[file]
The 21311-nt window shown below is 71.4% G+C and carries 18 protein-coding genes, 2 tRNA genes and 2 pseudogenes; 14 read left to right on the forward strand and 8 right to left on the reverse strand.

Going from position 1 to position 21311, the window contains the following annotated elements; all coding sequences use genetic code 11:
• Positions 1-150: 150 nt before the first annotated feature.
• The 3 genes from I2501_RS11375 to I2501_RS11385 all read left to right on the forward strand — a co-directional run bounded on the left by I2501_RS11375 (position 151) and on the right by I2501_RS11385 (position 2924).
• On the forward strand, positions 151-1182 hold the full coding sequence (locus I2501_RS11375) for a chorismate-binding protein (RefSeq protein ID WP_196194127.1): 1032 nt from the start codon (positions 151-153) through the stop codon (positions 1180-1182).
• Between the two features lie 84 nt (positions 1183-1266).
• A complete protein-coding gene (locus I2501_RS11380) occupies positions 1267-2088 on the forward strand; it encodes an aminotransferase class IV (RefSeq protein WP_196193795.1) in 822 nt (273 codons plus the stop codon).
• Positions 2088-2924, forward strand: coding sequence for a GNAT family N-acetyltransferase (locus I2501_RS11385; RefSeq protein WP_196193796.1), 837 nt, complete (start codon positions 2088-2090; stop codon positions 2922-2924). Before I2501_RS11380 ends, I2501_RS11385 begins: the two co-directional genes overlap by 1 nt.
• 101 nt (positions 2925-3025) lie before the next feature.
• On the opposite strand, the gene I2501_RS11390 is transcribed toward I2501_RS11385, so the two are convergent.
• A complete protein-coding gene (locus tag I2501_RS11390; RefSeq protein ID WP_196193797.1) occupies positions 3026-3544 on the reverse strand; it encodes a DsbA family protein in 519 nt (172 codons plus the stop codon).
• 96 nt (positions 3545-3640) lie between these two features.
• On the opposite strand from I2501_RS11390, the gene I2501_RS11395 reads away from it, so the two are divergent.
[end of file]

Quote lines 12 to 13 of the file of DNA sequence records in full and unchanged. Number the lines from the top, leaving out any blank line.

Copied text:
• 96 nt (positions 3545-3640) lie between these two features.
• On the opposite strand from I2501_RS11390, the gene I2501_RS11395 reads away from it, so the two are divergent.